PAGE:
Brother Zachariah moved apart from her, examining the map. And what has been the result of your experiment?
"Jace has it," Maryse said, but she did not sound pleased or triumphant. "I've seen him on the map. When he appears, the map flares, like a spark of light, in the location where he is; and his cuff flares at the same time. So I know it is him, and not Jonathan Morgenstern. Jonathan never appears on the map."
And where is he? Where is Jace?
"I've seen him appear, just for a few seconds each time, in London, Rome, and Shanghai. Just a little while ago he flickered into existence in Venice, and then vanished again."
How is he traveling so quickly between cities?
"By Portal?" She shrugged. "I don't know. I just know that every time the map flickers, I know he's alive... for now. And it's like I can breathe again, just for a little while." She shut her mouth decidedly, lest the other words come pouring out-how she missed Alec and Isabelle but could not bear to call them back to the Institute, where Alec at least would be expected to take responsibility in the manhunt for his own brother. How she still thought of Max every day and it was like someone had emptied her lungs of air, and she would catch at her heart, afraid she was dying. She could not lose Jace, too.
I can understand that. Brother Zachariah folded his hands in front of him. His hands looked young, not gnarled or bent, his fingers slender. Maryse often wondered how the Brothers aged and how long they lived, but that information was secret to their order. There is little more powerful than the love of family. But what I do not know is why you chose to show this to me.
Maryse took a shuddering breath. "I know I should show it to the Clave," she said. "But the Clave knows of his bond with Jonathan now. They are hunting them both. They will kill Jace if they find him. And yet to keep it to myself is surely treason." She hung her head. "I decided that telling you, the Brothers, was something I could bear. Then it is your choice whether to show it to the Clave. I-I can't stand that it be mine."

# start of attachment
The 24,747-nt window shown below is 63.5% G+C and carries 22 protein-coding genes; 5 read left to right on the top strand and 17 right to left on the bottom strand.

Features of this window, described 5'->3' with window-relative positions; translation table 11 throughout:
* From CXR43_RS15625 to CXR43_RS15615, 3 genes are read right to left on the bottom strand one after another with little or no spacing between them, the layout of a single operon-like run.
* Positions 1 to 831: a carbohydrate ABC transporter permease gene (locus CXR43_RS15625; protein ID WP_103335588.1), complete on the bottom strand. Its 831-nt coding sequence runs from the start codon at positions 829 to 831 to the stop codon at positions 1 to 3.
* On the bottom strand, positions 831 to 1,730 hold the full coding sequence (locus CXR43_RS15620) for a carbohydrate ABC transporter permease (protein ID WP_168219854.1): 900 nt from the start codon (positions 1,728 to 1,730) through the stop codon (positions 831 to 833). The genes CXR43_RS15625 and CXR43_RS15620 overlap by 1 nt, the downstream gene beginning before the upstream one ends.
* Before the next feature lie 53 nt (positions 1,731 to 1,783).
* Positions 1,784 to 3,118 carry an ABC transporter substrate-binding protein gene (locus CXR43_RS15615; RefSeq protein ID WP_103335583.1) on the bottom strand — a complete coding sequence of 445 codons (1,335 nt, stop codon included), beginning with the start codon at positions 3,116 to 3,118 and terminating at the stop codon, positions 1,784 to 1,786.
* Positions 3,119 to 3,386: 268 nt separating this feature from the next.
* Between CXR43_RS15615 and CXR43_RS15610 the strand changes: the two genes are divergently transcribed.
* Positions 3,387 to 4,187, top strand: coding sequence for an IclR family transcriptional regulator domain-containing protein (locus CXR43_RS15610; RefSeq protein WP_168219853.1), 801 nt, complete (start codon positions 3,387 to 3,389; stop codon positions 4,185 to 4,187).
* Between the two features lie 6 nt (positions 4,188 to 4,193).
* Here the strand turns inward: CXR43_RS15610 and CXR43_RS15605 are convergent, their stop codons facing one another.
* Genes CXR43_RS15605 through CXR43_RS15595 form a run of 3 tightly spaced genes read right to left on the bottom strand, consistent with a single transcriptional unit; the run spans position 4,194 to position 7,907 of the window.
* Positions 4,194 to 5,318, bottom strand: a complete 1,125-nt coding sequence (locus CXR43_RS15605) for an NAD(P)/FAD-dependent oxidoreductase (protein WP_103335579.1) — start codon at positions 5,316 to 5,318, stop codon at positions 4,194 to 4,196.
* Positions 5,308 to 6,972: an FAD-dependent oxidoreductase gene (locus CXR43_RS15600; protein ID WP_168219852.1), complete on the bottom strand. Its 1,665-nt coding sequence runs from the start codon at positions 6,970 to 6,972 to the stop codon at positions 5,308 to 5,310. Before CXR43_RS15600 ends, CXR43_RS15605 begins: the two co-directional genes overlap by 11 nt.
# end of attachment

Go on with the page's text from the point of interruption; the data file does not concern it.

Zachariah was silent a long moment. Then his voice, gentle in her head, said, Your map tells you that your son is still alive. If you give it to the Clave, I do not think it will help them much, besides telling them that he is traveling fast and is impossible to track. They know that already. You keep the map. I will not speak of it for now.
Maryse looked at him in astonishment. "But... you are a servant of the Clave..."
I was once a Shadowhunter like you. I lived like you do. And like you, there were those I loved enough to put their welfare before anything else-any oath, any debt.
"Did you..." Maryse hesitated. "Did you ever have children?"
No. No children.
Do not be. And try not to let fear for Jace devour you. He is a Herondale, and they are survivors-
Something snapped inside Maryse. "He is not a Herondale. He is a Lightwood. Jace Lightwood. He's my son."
There was a long pause. Then, I did not mean to imply otherwise, said Brother Zachariah. He unclasped his thin hands and stepped back. There is one thing you must be aware of. If Jace appears on the map for more than a few seconds at a time, you will have to tell the Clave. You should brace yourself for the possibility.
***P/S: Copyright -->Novel12__Com